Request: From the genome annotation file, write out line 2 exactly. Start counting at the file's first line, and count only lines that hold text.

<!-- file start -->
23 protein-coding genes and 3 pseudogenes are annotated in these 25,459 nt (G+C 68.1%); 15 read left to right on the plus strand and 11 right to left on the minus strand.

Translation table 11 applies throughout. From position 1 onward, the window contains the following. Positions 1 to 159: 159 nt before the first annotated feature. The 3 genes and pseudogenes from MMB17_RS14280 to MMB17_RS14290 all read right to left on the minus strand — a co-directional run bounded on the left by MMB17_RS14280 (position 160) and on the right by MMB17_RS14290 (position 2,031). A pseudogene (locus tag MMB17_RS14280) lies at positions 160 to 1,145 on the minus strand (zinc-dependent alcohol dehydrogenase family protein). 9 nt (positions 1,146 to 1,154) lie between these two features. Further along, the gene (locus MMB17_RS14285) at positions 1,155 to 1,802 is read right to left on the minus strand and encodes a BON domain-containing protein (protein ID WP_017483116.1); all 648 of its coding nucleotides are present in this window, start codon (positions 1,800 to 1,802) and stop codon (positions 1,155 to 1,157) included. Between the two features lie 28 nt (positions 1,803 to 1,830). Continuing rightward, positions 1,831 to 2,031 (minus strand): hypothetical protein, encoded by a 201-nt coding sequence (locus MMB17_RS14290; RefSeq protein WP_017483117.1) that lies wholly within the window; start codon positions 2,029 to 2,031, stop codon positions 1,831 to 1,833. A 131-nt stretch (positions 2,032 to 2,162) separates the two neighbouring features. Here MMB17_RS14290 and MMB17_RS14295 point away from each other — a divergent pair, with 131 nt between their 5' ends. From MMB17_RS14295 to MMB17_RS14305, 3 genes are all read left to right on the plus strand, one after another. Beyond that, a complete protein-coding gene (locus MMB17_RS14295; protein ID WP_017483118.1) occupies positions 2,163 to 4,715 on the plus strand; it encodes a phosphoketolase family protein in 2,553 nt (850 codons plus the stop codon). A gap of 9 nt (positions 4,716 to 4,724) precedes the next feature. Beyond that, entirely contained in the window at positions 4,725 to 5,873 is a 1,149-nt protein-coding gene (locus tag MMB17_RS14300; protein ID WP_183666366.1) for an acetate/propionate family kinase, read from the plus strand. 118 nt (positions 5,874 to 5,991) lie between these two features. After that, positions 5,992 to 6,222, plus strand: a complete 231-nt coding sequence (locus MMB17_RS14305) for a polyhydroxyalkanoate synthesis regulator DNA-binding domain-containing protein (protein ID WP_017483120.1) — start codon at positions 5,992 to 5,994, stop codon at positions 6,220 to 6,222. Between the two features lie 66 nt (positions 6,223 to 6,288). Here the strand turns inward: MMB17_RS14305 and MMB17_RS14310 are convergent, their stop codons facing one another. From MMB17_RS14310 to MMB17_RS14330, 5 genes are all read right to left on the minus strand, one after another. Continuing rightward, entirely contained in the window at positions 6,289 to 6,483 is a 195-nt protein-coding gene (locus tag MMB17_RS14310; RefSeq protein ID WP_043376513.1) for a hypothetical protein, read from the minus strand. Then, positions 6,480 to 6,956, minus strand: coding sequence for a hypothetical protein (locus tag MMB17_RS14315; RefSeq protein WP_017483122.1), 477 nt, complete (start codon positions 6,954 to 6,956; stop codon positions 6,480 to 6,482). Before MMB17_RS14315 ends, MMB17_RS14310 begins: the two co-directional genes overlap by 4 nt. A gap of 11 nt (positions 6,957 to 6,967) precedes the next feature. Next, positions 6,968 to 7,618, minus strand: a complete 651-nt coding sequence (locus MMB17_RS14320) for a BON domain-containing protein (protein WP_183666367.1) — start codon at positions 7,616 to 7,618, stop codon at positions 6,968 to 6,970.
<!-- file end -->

Translation table 11 applies throughout. From position 1 onward, the window contains the following. Positions 1 to 159: 159 nt before the first annotated feature. The 3 genes and pseudogenes from MMB17_RS14280 to MMB17_RS14290 all read right to left on the minus strand — a co-directional run bounded on the left by MMB17_RS14280 (position 160) and on the right by MMB17_RS14290 (position 2,031). A pseudogene (locus tag MMB17_RS14280) lies at positions 160 to 1,145 on the minus strand (zinc-dependent alcohol dehydrogenase family protein). 9 nt (positions 1,146 to 1,154) lie between these two features. Further along, the gene (locus MMB17_RS14285) at positions 1,155 to 1,802 is read right to left on the minus strand and encodes a BON domain-containing protein (protein ID WP_017483116.1); all 648 of its coding nucleotides are present in this window, start codon (positions 1,800 to 1,802) and stop codon (positions 1,155 to 1,157) included. Between the two features lie 28 nt (positions 1,803 to 1,830). Continuing rightward, positions 1,831 to 2,031 (minus strand): hypothetical protein, encoded by a 201-nt coding sequence (locus MMB17_RS14290; RefSeq protein WP_017483117.1) that lies wholly within the window; start codon positions 2,029 to 2,031, stop codon positions 1,831 to 1,833. A 131-nt stretch (positions 2,032 to 2,162) separates the two neighbouring features. Here MMB17_RS14290 and MMB17_RS14295 point away from each other — a divergent pair, with 131 nt between their 5' ends. From MMB17_RS14295 to MMB17_RS14305, 3 genes are all read left to right on the plus strand, one after another. Beyond that, a complete protein-coding gene (locus MMB17_RS14295; protein ID WP_017483118.1) occupies positions 2,163 to 4,715 on the plus strand; it encodes a phosphoketolase family protein in 2,553 nt (850 codons plus the stop codon). A gap of 9 nt (positions 4,716 to 4,724) precedes the next feature. Beyond that, entirely contained in the window at positions 4,725 to 5,873 is a 1,149-nt protein-coding gene (locus tag MMB17_RS14300; protein ID WP_183666366.1) for an acetate/propionate family kinase, read from the plus strand. 118 nt (positions 5,874 to 5,991) lie between these two features. After that, positions 5,992 to 6,222, plus strand: a complete 231-nt coding sequence (locus MMB17_RS14305) for a polyhydroxyalkanoate synthesis regulator DNA-binding domain-containing protein (protein ID WP_017483120.1) — start codon at positions 5,992 to 5,994, stop codon at positions 6,220 to 6,222. Between the two features lie 66 nt (positions 6,223 to 6,288). Here the strand turns inward: MMB17_RS14305 and MMB17_RS14310 are convergent, their stop codons facing one another. From MMB17_RS14310 to MMB17_RS14330, 5 genes are all read right to left on the minus strand, one after another. Continuing rightward, entirely contained in the window at positions 6,289 to 6,483 is a 195-nt protein-coding gene (locus tag MMB17_RS14310; RefSeq protein ID WP_043376513.1) for a hypothetical protein, read from the minus strand. Then, positions 6,480 to 6,956, minus strand: coding sequence for a hypothetical protein (locus tag MMB17_RS14315; RefSeq protein WP_017483122.1), 477 nt, complete (start codon positions 6,954 to 6,956; stop codon positions 6,480 to 6,482). Before MMB17_RS14315 ends, MMB17_RS14310 begins: the two co-directional genes overlap by 4 nt. A gap of 11 nt (positions 6,957 to 6,967) precedes the next feature. Next, positions 6,968 to 7,618, minus strand: a complete 651-nt coding sequence (locus MMB17_RS14320) for a BON domain-containing protein (protein WP_183666367.1) — start codon at positions 7,616 to 7,618, stop codon at positions 6,968 to 6,970.